Segregation of DNA in bacterial cells is an efficient process that assures that every daughter cell receives a copy of genomic and plasmid DNA. In this review, we focus primarily on observations in recent years, including the visualization of DNA and proteins at the subcellular level, that have begun to define the events that separate DNA molecules. Unlike the process of chromosome segregation in higher cells, segregation of the bacterial chromosome is a continuous process in which chromosomes are separated as they are replicated. Essential to separation is the initial movement of sister origins to opposite ends of the cell. Subsequent replication and controlled condensation of DNA are the driving forces that move sister chromosomes toward their respective origins, which establishes the polarity required for segregation. Final steps in the resolution and separation of sister chromosomes occur at the replication terminus, which is localized at the cell center.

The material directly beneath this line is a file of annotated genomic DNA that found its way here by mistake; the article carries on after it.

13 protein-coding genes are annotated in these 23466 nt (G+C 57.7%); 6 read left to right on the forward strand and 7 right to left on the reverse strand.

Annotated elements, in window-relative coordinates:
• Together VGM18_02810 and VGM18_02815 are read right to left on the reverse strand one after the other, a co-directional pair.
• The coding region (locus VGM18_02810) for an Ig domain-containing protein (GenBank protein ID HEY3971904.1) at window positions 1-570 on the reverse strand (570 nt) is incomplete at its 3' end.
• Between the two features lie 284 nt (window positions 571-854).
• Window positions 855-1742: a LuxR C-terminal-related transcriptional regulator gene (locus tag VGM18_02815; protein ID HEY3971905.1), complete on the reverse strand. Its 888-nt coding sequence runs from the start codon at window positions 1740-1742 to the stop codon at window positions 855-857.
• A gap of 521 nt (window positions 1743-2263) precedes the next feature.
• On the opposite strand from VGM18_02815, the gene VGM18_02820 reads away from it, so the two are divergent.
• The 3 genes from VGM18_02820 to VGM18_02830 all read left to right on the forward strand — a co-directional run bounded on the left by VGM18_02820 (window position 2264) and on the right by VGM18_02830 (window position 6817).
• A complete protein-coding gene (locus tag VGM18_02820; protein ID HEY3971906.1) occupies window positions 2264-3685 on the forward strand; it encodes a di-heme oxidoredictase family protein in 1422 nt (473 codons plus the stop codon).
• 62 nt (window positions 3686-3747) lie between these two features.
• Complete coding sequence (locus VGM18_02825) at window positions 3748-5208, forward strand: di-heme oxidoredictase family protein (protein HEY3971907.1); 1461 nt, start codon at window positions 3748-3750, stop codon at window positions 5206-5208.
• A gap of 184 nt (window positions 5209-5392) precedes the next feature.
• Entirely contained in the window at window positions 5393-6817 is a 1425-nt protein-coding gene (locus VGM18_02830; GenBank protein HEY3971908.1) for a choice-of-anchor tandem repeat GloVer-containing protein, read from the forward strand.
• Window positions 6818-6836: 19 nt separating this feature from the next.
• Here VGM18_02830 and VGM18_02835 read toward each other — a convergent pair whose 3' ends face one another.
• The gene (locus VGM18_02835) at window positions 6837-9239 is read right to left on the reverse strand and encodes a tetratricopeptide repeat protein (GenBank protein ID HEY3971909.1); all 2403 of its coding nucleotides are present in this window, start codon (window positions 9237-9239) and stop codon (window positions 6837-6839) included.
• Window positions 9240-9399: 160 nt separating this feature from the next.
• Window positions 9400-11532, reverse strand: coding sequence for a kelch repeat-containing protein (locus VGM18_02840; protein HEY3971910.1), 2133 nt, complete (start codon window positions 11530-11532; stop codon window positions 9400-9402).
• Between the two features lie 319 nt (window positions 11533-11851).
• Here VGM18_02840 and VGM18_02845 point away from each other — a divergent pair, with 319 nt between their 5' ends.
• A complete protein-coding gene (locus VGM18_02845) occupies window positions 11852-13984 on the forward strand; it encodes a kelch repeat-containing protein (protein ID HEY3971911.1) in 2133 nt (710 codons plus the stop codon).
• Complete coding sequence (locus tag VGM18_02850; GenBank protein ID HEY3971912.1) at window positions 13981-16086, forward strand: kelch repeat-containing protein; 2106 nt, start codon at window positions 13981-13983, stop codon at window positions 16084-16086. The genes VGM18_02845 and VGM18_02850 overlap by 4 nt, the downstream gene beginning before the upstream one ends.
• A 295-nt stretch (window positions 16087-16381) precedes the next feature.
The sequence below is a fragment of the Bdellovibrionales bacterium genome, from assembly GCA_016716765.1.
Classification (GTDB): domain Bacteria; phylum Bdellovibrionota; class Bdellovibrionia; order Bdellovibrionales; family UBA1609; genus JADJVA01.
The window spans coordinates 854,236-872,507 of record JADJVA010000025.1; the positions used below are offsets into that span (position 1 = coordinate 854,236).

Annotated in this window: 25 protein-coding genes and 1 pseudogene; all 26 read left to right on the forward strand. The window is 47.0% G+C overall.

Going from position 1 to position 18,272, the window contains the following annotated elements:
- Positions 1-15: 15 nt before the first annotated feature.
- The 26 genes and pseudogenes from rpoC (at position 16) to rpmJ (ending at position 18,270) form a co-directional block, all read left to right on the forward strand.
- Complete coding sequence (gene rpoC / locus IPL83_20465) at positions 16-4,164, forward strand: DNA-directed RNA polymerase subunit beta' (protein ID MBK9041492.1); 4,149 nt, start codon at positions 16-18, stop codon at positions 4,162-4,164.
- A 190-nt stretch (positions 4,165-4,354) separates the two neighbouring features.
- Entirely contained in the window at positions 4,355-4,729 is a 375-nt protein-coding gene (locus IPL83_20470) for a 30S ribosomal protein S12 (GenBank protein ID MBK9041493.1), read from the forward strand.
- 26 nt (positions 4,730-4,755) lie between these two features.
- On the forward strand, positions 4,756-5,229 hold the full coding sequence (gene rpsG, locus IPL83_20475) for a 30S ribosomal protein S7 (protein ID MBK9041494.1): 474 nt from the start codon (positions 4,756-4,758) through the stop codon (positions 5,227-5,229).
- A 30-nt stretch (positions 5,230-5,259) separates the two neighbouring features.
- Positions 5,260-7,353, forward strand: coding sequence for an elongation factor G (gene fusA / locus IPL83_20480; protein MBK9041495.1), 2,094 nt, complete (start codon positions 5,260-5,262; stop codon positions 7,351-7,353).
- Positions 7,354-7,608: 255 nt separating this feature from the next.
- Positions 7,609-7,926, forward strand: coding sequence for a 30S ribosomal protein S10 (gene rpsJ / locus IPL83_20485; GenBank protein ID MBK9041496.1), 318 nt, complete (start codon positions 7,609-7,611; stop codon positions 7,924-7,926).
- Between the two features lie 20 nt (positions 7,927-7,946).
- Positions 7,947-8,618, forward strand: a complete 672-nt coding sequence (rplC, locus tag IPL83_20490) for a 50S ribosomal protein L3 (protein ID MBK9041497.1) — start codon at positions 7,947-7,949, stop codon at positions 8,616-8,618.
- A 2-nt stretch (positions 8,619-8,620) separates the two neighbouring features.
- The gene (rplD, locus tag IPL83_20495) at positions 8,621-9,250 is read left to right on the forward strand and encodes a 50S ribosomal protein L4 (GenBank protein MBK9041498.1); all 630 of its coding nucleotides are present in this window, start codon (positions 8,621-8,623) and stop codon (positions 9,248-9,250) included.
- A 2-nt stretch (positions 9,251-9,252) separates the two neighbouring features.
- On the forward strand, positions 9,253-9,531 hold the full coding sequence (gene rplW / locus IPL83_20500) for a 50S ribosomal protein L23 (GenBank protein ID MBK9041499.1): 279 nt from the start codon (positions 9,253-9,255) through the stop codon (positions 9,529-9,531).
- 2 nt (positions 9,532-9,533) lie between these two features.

In contrast to the chromosome, segregation of low-copy plasmids, such as F, P1, and R1, is by mechanisms that resemble those used in eukaryotic cells. Each plasmid has a centromere-like site to which plasmid-specified partition proteins bind to promote segregation. Replication of plasmid DNA, which occurs at the cell center, is followed by rapid partition protein-mediated separation of sister plasmids, which become localized at distinct sites on either side of the division plane.

The fundamental similarity between chromosome and plasmid segregation—placement of DNA to specific cell sites—implies an underlying cellular architecture to which both DNA and proteins refer.


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  • Article Type: Review Article
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